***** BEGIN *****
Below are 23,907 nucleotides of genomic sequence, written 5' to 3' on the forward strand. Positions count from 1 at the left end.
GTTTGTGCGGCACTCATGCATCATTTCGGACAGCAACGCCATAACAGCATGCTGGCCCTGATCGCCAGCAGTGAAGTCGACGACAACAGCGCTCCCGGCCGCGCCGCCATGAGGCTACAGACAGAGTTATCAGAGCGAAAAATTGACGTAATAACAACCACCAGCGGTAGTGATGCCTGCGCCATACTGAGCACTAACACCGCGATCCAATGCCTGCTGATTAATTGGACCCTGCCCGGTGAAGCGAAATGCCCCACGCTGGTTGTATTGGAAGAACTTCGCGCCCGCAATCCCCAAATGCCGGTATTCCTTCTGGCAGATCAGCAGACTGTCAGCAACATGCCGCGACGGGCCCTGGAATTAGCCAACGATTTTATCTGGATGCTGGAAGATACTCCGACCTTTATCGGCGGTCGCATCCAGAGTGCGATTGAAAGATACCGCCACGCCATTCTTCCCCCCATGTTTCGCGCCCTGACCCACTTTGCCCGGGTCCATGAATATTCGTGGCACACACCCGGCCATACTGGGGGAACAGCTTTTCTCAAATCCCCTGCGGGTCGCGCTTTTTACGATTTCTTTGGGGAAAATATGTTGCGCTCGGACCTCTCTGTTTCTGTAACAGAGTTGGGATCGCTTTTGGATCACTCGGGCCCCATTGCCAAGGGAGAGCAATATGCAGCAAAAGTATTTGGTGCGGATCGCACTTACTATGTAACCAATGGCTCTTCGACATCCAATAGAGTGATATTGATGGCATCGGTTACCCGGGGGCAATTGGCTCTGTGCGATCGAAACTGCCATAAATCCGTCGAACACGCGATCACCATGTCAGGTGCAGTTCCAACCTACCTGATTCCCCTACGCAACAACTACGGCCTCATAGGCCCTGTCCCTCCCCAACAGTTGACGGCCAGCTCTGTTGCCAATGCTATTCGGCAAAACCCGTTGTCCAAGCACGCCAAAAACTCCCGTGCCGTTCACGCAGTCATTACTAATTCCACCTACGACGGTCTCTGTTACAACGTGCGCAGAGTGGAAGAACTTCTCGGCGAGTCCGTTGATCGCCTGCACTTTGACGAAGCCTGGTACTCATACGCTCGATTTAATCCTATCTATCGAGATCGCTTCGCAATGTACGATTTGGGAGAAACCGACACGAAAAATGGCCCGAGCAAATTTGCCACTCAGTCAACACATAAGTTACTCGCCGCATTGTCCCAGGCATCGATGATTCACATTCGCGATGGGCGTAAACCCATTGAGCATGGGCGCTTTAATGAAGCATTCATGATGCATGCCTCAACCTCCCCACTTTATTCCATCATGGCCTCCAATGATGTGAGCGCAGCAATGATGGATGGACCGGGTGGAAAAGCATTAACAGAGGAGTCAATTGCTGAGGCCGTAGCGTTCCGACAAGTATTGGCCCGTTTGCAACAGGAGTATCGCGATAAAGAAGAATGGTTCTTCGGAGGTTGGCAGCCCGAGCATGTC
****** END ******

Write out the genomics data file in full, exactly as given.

Below are 23,907 nucleotides of genomic sequence, written 5' to 3' on the forward strand. Positions count from 1 at the left end.
GTTTGTGCGGCACTCATGCATCATTTCGGACAGCAACGCCATAACAGCATGCTGGCCCTGATCGCCAGCAGTGAAGTCGACGACAACAGCGCTCCCGGCCGCGCCGCCATGAGGCTACAGACAGAGTTATCAGAGCGAAAAATTGACGTAATAACAACCACCAGCGGTAGTGATGCCTGCGCCATACTGAGCACTAACACCGCGATCCAATGCCTGCTGATTAATTGGACCCTGCCCGGTGAAGCGAAATGCCCCACGCTGGTTGTATTGGAAGAACTTCGCGCCCGCAATCCCCAAATGCCGGTATTCCTTCTGGCAGATCAGCAGACTGTCAGCAACATGCCGCGACGGGCCCTGGAATTAGCCAACGATTTTATCTGGATGCTGGAAGATACTCCGACCTTTATCGGCGGTCGCATCCAGAGTGCGATTGAAAGATACCGCCACGCCATTCTTCCCCCCATGTTTCGCGCCCTGACCCACTTTGCCCGGGTCCATGAATATTCGTGGCACACACCCGGCCATACTGGGGGAACAGCTTTTCTCAAATCCCCTGCGGGTCGCGCTTTTTACGATTTCTTTGGGGAAAATATGTTGCGCTCGGACCTCTCTGTTTCTGTAACAGAGTTGGGATCGCTTTTGGATCACTCGGGCCCCATTGCCAAGGGAGAGCAATATGCAGCAAAAGTATTTGGTGCGGATCGCACTTACTATGTAACCAATGGCTCTTCGACATCCAATAGAGTGATATTGATGGCATCGGTTACCCGGGGGCAATTGGCTCTGTGCGATCGAAACTGCCATAAATCCGTCGAACACGCGATCACCATGTCAGGTGCAGTTCCAACCTACCTGATTCCCCTACGCAACAACTACGGCCTCATAGGCCCTGTCCCTCCCCAACAGTTGACGGCCAGCTCTGTTGCCAATGCTATTCGGCAAAACCCGTTGTCCAAGCACGCCAAAAACTCCCGTGCCGTTCACGCAGTCATTACTAATTCCACCTACGACGGTCTCTGTTACAACGTGCGCAGAGTGGAAGAACTTCTCGGCGAGTCCGTTGATCGCCTGCACTTTGACGAAGCCTGGTACTCATACGCTCGATTTAATCCTATCTATCGAGATCGCTTCGCAATGTACGATTTGGGAGAAACCGACACGAAAAATGGCCCGAGCAAATTTGCCACTCAGTCAACACATAAGTTACTCGCCGCATTGTCCCAGGCATCGATGATTCACATTCGCGATGGGCGTAAACCCATTGAGCATGGGCGCTTTAATGAAGCATTCATGATGCATGCCTCAACCTCCCCACTTTATTCCATCATGGCCTCCAATGATGTGAGCGCAGCAATGATGGATGGACCGGGTGGAAAAGCATTAACAGAGGAGTCAATTGCTGAGGCCGTAGCGTTCCGACAAGTATTGGCCCGTTTGCAACAGGAGTATCGCGATAAAGAAGAATGGTTCTTCGGAGGTTGGCAGCCCGAGCATGTC